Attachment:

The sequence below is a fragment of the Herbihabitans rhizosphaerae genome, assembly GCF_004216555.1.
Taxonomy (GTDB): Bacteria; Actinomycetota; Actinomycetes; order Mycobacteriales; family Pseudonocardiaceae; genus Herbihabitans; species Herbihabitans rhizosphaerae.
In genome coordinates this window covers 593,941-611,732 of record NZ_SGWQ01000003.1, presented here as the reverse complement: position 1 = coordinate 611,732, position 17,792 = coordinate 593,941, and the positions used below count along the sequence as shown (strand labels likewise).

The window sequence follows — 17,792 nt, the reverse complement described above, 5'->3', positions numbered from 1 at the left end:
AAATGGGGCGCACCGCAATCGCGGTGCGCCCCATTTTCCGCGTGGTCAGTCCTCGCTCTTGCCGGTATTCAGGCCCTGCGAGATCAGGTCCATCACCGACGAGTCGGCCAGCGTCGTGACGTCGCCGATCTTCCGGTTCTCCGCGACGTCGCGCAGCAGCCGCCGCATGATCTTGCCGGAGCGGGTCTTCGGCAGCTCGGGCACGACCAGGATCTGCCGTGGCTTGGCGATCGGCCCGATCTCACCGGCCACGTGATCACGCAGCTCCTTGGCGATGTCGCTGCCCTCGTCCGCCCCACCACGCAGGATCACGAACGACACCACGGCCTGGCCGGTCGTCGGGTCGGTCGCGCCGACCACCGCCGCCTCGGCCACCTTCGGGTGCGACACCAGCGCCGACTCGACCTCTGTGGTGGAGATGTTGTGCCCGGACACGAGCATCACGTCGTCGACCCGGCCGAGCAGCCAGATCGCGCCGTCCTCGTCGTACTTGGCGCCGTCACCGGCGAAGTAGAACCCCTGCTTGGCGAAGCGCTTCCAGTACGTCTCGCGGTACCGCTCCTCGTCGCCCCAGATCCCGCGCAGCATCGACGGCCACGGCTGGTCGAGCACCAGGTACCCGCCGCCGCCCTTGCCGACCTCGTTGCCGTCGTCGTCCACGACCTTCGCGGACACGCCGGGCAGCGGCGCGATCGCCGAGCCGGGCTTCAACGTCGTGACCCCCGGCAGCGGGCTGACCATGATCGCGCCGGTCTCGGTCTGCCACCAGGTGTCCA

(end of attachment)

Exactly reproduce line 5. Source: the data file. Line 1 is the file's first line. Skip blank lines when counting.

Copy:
AAATGGGGCGCACCGCAATCGCGGTGCGCCCCATTTTCCGCGTGGTCAGTCCTCGCTCTTGCCGGTATTCAGGCCCTGCGAGATCAGGTCCATCACCGACGAGTCGGCCAGCGTCGTGACGTCGCCGATCTTCCGGTTCTCCGCGACGTCGCGCAGCAGCCGCCGCATGATCTTGCCGGAGCGGGTCTTCGGCAGCTCGGGCACGACCAGGATCTGCCGTGGCTTGGCGATCGGCCCGATCTCACCGGCCACGTGATCACGCAGCTCCTTGGCGATGTCGCTGCCCTCGTCCGCCCCACCACGCAGGATCACGAACGACACCACGGCCTGGCCGGTCGTCGGGTCGGTCGCGCCGACCACCGCCGCCTCGGCCACCTTCGGGTGCGACACCAGCGCCGACTCGACCTCTGTGGTGGAGATGTTGTGCCCGGACACGAGCATCACGTCGTCGACCCGGCCGAGCAGCCAGATCGCGCCGTCCTCGTCGTACTTGGCGCCGTCACCGGCGAAGTAGAACCCCTGCTTGGCGAAGCGCTTCCAGTACGTCTCGCGGTACCGCTCCTCGTCGCCCCAGATCCCGCGCAGCATCGACGGCCACGGCTGGTCGAGCACCAGGTACCCGCCGCCGCCCTTGCCGACCTCGTTGCCGTCGTCGTCCACGACCTTCGCGGACACGCCGGGCAGCGGCGCGATCGCCGAGCCGGGCTTCAACGTCGTGACCCCCGGCAGCGGGCTGACCATGATCGCGCCGGTCTCGGTCTGCCACCAGGTGTCCA